|Herbst's 1792 illustration[Note 1]|
Kornfield, Williams & Steneck, 1995 
(Herbst, 1792) 
The Cape lobster, Homarinus capensis, is a species of small lobster that lives off the coast of South Africa, from Dassen Island to Haga Haga. Only a few dozen specimens are known, mostly regurgitated by reef-dwelling fish. It lives in rocky reefs, and is thought to lay large eggs that have a short larval phase, or that hatch directly as a juvenile. The species grows to a total length of 10 cm (3.9 in), and resembles a small European or American lobster; it was previously included in the same genus, Homarus, although it is not very closely related to those species, and is now considered to form a separate, monotypic genus – Homarinus. Its closest relatives are the genera Thymops and Thymopides.
Distribution and ecology
The Cape lobster is endemic to South Africa. It occurs from Dassen Island, Western Cape in the west to Haga Haga, Eastern Cape in the east, a range of 900 kilometres (560 mi). Most of the known specimens were regurgitated by fish caught on reefs at depths of 20–40 metres (66–131 ft). This suggests that the Cape lobster inhabits rocky substrates, and may explain its apparent rarity, since such areas are not amenable to dredging or trawling, and the species may be too small to be retained by lobster traps.
Homarinus capensis is considerably smaller than the large northern lobsters of the Atlantic Ocean, Homarus gammarus (the European lobster) and Homarus americanus (the American lobster), at 8–10 centimetres (3.1–3.9 in) total length, or 4–5 cm (1.6–2.0 in) carapace length. Accounts of the colouration of H. capensis are very variable, from tawny, red or yellow to "a rather dark olive", similar to Homarus gammarus.
Homarinus and Homarus are considered to be the most plesiomorphic genera in the family Nephropidae. Nonetheless, the Cape lobster differs from Homarus in a number of characters. The rostrum of the Cape lobster is flattened, while that of Homarus is rounded in section, and curves upwards at the tip. The three pairs of claws[Note 1] are covered with hairs in Homarinus, while those of Homarus are hairless. The telson tapers along its length in Homarus, but has sides which are nearly parallel in Homarinus. Although no egg-bearing females have been collected, the gonopores (openings of the oviducts) of female Cape lobsters are much larger than those of Homarus gammarus and Homarus americanus. This is thought to indicate that Homarinus bears fewer, larger eggs than Homarus, and that either the larvae develop quickly into juveniles after hatching, or that the eggs hatch directly into juveniles.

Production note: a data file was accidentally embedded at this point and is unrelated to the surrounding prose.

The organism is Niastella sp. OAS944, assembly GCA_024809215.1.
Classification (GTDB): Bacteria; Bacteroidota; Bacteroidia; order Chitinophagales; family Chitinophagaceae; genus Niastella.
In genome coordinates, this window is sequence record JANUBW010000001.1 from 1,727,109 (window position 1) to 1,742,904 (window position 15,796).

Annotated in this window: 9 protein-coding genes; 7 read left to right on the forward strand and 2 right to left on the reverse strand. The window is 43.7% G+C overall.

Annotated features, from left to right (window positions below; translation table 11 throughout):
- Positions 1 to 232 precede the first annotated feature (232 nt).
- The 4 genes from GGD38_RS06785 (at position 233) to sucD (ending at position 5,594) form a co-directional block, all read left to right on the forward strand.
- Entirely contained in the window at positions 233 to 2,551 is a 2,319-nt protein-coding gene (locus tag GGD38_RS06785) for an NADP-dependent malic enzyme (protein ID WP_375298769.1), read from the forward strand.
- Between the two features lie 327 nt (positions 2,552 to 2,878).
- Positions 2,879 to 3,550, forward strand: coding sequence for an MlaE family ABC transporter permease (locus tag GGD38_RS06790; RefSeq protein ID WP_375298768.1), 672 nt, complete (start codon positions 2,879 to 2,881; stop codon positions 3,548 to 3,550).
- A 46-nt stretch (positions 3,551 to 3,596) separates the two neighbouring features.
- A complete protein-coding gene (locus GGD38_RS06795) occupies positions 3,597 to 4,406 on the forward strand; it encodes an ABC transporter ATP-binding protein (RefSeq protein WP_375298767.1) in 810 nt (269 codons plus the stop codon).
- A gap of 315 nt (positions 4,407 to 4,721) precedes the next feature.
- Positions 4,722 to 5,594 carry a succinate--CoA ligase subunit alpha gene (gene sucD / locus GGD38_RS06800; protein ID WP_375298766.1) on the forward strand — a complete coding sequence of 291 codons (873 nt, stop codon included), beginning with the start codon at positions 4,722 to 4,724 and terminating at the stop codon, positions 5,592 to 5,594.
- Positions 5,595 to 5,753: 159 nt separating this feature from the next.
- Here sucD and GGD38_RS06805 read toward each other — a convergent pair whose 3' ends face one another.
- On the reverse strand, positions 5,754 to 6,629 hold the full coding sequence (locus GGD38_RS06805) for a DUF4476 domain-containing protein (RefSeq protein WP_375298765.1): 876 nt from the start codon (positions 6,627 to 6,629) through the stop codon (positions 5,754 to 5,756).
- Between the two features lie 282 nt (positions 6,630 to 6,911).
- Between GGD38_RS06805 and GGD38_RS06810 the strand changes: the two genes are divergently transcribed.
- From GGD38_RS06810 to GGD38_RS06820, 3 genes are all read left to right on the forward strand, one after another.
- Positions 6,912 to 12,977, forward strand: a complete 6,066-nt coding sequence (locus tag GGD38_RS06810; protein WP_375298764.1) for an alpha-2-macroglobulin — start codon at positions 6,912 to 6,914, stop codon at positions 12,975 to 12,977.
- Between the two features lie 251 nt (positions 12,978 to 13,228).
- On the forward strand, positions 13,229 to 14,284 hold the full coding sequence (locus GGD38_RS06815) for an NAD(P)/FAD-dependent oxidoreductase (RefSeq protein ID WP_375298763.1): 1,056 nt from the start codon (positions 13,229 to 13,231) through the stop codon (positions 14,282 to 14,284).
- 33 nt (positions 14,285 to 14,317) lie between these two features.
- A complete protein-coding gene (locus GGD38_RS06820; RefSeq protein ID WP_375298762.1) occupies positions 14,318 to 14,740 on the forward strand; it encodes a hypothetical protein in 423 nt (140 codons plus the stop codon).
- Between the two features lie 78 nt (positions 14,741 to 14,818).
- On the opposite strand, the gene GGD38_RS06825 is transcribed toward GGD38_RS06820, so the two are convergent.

Taxonomy and evolution
Cape lobsters are elusive and rare, with only fourteen specimens having been collected between 1792 (the date of its first description) and 1992. These include five males in the collections of the South African Museum (Cape Town), two in the Natural History Museum (London), one in each of the East London Museum, the Rijksmuseum van Natuurlijke Historie (Leiden) and the Albany Museum (Grahamstown), and one male and one female in the Muséum national d'histoire naturelle (Paris). In 1992, a Cape lobster was discovered at Dassen Island, and the publicity the find generated resulted in more than 20 additional specimens being reported.
The Cape lobster was first described by Johann Friedrich Wilhelm Herbst in 1792 as Cancer (Astacus) capensis. It was independently described in 1793 by Johan Christian Fabricius as Astacus flavus, possibly based on the same type specimen. When Friedrich Weber erected the genus Homarus in 1795, he included Fabricius' species in it, but this placement was not followed by later authors. The species reached its current classification in 1995, when the monotypic genus Homarinus was erected by Irv Kornfield, Austin B. Williams and Robert S. Steneck.
While analyses of morphology suggest a close relationship between Homarinus and Homarus, molecular analyses using mitochondrial DNA reveal that they are not sister taxa. Both genera lack ornamentation such as spines and carinae, but are thought to have reached that state independently, through convergent evolution. The closest living relative of Homarus is Nephrops norvegicus, while the closest relatives of Homarinus are Thymops and Thymopides.
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